Public Release: 

Do patients with age-related macular degeneration have trouble with touch screens?

Wolters Kluwer Health

September 24, 2015 - Older adults with central vision loss caused by age-related macular degeneration (AMD) have no problem with accuracy in performing touch screen tasks, according to a study in the October issue of Optometry and Vision Science, official journal of the American Academy of Optometry. The journal is published by Wolters Kluwer.

But their performance is slower--especially during the initial "exploration" phase of touch screen tasks, according to the new research by Quentin Lenoble, PhD, of Université Lille Nord de France and colleagues. The study provides initial insights into the best ways of adapting touch screen applications for use by the millions of people affected by AMD.

People with AMD Are Accurate, But Slower, in Using Touch Screens

Age-related macular degeneration is the leading cause of vision loss in older adults, causing serious impairment in driving, reading, and other daily tasks. "The advent of digital displays and use of computer screens has opened up many new possibilities for reading activities and travel aids for AMD sufferers," comments Anthony Adams, OD, PhD, Editor-in-Chief of Optometry and Vision Science.

Dr. Lenoble and colleagues designed an experiment to see how AMD affected performance on a simple touch screen task. Twenty-four older adults with AMD were asked to explore scenes presented on a touch screen, and then to drag pictured objects to the corresponding scene--for example, matching a fish to the sea.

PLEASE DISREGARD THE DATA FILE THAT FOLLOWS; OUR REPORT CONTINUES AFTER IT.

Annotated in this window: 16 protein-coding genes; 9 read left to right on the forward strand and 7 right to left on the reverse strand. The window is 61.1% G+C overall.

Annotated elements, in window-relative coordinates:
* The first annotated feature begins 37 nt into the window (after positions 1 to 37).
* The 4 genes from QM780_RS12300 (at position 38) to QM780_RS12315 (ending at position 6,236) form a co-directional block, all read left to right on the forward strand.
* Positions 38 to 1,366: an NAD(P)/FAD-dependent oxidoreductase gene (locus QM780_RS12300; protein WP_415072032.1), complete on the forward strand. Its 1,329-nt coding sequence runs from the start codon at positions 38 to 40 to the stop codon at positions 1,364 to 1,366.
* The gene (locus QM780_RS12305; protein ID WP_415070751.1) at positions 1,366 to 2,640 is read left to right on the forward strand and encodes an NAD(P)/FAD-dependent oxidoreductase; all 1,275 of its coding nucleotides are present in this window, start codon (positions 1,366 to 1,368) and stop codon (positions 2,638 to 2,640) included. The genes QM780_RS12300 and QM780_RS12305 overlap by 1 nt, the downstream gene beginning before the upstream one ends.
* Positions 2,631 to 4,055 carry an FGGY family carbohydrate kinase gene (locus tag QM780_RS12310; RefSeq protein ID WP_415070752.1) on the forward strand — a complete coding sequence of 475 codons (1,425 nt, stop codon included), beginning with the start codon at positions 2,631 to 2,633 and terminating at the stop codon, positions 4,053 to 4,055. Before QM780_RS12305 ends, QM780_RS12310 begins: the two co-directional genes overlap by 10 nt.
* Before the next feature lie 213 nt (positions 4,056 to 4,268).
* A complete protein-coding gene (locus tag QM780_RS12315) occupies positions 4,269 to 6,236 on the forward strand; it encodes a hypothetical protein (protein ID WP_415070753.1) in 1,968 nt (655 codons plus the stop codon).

Their performance was compared with that of older adults without AMD, as well as young adults with normal vision. All three groups were highly accurate in matching the objects to the corresponding scene, with correct response rates of about 99 percent.

However, there were significant differences in the initial "exploration phase"--when participants were visually exploring the scenes presented on the touch screen. Average exploration time was about four seconds for AMD patients, compared to three seconds for older subjects with normal vision. For younger subjects, exploration time was significantly shorter: less than one second.

The younger participants also had shorter touch screen movement times. However, the two groups of older adults had similar movement speeds, whether or not they had AMD.

"This study shows that people with AMD are able to perform a task on a touch screen," Dr. Lenoble and coauthors write. "They were slower during the exploration phase, but accuracy was not affected." Based on this finding, the researchers suggest, "AMD impaired the perceptual but not the motor performance of the patients in this task."

The authors note some limitations of their study--including the fact that it was performed using large, desktop-sized touch screen monitors. It's unclear how AMD patients would be able to see and navigate the images presented on smaller screens, such as smartphones and global positioning systems.